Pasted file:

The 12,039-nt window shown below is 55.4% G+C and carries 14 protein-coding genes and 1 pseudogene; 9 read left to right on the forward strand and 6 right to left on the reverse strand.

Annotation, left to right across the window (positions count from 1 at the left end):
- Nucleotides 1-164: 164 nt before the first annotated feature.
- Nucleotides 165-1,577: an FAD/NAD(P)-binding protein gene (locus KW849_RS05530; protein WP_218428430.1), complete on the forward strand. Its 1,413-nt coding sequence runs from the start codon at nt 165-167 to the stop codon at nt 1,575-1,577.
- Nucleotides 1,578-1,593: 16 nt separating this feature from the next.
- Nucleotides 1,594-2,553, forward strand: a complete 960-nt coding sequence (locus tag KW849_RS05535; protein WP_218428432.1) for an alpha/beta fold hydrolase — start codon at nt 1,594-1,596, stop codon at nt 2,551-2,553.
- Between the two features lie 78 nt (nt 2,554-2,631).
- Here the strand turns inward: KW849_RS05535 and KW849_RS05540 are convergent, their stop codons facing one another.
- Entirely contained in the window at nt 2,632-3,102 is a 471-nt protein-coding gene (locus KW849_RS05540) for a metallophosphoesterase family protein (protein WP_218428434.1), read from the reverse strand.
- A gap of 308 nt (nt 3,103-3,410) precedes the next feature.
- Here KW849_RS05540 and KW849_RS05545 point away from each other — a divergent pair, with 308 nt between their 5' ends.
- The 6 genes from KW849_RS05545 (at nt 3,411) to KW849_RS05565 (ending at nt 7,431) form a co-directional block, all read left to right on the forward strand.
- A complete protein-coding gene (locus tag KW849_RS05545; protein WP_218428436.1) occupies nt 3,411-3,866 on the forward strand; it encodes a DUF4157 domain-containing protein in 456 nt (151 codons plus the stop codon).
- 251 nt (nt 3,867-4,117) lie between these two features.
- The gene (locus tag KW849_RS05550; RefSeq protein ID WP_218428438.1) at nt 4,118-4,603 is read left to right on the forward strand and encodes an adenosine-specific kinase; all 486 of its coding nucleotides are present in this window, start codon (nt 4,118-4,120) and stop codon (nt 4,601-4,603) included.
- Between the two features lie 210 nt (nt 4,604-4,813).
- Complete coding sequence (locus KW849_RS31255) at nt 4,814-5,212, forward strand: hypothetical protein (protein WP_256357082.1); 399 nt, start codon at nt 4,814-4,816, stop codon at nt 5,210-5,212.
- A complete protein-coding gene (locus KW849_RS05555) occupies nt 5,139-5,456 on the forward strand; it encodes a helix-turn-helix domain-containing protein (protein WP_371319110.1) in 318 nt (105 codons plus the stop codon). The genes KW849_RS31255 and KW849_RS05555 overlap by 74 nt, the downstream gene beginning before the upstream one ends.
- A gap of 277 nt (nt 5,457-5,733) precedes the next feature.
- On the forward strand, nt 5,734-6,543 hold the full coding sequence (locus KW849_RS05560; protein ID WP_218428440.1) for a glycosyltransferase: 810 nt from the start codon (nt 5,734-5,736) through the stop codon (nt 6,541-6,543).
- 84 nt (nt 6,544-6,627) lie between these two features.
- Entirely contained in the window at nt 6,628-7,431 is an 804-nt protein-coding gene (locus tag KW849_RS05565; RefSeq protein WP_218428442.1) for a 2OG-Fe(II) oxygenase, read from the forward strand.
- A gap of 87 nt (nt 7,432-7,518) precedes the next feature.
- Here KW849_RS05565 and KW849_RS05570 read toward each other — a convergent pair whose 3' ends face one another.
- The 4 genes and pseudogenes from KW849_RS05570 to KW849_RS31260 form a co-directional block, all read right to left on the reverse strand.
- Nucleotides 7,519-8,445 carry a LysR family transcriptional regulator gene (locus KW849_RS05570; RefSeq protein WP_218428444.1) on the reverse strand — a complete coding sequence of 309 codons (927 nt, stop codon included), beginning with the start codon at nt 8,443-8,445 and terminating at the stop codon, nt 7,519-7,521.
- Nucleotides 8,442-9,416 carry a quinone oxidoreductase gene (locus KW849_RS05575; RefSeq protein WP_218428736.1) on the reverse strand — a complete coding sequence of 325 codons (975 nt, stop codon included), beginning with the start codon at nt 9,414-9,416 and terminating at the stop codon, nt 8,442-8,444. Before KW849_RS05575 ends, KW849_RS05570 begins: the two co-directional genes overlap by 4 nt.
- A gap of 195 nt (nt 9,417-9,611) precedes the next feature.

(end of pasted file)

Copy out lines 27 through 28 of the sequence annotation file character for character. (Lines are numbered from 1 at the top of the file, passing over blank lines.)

- Nucleotides 8,442-9,416 carry a quinone oxidoreductase gene (locus KW849_RS05575; RefSeq protein WP_218428736.1) on the reverse strand — a complete coding sequence of 325 codons (975 nt, stop codon included), beginning with the start codon at nt 9,414-9,416 and terminating at the stop codon, nt 8,442-8,444. Before KW849_RS05575 ends, KW849_RS05570 begins: the two co-directional genes overlap by 4 nt.
- A gap of 195 nt (nt 9,417-9,611) precedes the next feature.